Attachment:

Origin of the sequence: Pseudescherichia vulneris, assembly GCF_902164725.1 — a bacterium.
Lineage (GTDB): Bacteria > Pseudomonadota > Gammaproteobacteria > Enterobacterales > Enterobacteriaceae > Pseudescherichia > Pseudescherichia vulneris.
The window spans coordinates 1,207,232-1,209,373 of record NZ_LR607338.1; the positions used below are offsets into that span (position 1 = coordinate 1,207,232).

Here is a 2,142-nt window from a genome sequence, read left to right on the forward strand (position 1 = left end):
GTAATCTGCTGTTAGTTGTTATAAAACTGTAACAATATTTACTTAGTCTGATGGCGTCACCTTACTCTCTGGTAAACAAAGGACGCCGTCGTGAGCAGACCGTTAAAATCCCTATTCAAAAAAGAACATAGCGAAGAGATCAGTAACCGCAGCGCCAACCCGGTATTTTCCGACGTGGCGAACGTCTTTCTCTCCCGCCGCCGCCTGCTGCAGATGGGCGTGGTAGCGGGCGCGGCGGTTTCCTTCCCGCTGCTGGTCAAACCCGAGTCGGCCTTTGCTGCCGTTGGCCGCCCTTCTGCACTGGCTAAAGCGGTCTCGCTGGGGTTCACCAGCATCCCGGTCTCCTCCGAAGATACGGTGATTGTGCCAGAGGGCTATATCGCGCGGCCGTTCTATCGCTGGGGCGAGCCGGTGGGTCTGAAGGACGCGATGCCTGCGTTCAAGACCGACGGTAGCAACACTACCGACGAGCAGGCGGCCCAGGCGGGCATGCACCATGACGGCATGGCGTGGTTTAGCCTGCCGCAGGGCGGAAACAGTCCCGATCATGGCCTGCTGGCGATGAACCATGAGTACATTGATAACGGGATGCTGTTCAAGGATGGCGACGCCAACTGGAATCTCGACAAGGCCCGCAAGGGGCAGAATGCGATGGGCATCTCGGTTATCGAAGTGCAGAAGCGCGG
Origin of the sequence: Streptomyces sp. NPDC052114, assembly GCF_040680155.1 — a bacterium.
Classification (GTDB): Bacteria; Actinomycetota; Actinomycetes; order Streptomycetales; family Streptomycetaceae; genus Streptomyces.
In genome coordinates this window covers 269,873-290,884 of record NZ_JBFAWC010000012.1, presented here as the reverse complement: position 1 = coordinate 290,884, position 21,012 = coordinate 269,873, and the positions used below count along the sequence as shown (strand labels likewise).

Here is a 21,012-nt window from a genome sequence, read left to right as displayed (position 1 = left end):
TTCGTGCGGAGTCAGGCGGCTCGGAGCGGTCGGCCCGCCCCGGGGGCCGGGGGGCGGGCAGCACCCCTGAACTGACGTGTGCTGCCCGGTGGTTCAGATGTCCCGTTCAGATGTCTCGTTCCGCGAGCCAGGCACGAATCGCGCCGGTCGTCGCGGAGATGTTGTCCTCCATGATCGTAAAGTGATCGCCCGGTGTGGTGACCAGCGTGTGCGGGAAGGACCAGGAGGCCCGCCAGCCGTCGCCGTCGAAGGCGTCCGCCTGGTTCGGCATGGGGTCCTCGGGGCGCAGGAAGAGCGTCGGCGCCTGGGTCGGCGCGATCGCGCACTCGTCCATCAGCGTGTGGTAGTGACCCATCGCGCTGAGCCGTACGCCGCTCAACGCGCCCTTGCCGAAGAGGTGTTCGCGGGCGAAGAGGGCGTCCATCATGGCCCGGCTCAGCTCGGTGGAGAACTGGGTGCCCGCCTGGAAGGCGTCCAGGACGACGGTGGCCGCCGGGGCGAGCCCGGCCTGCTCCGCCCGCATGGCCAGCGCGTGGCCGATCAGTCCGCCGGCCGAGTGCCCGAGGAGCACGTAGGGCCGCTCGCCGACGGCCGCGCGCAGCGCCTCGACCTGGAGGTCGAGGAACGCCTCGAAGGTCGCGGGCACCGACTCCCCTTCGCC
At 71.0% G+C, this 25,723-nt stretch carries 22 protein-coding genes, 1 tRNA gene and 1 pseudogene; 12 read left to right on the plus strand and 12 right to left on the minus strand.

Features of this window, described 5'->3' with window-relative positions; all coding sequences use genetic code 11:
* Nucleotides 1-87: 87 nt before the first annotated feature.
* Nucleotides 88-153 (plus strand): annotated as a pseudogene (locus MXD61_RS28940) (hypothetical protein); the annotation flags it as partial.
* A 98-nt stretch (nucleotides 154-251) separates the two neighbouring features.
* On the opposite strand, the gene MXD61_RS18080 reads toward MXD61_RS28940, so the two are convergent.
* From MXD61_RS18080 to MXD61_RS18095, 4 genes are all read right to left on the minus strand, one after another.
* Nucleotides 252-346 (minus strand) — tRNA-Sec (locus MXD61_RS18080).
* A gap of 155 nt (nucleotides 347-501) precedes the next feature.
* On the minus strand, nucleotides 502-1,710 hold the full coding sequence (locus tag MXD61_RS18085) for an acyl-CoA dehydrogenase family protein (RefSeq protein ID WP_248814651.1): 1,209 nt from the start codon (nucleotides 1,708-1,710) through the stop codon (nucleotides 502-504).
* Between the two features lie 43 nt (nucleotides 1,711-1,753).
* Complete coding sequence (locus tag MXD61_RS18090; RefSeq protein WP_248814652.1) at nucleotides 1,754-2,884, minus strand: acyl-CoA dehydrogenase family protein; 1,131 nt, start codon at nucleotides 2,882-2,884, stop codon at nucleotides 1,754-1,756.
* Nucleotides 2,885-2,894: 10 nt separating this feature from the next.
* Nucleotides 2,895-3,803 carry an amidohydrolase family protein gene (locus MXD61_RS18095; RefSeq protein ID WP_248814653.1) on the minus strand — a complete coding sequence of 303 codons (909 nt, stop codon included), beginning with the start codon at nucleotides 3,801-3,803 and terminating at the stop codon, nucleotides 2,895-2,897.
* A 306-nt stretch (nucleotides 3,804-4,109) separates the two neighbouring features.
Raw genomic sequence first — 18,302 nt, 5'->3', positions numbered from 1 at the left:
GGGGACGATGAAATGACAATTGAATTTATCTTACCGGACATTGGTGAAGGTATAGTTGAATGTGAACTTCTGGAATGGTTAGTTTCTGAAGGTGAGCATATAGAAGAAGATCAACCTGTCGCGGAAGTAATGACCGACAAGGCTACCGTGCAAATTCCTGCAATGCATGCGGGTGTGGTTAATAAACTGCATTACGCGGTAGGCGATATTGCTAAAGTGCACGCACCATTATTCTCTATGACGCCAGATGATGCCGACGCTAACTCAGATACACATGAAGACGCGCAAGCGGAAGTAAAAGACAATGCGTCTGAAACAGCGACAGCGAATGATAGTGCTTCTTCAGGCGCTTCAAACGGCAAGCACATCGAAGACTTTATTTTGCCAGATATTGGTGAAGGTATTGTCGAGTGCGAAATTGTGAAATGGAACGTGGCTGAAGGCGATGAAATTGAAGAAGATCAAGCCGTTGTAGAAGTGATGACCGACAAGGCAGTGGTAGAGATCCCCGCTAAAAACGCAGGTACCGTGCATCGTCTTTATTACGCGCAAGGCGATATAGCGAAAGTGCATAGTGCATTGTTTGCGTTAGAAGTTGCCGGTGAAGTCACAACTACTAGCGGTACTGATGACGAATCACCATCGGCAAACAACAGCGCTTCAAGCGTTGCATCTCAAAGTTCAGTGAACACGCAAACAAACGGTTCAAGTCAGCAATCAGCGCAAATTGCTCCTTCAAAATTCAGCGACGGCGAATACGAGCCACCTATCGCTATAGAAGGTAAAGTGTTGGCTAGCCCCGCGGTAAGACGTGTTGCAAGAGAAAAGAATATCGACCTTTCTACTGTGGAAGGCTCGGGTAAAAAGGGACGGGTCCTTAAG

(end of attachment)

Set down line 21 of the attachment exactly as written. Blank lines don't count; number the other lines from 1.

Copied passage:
* Between the two features lie 43 nt (nucleotides 1,711-1,753).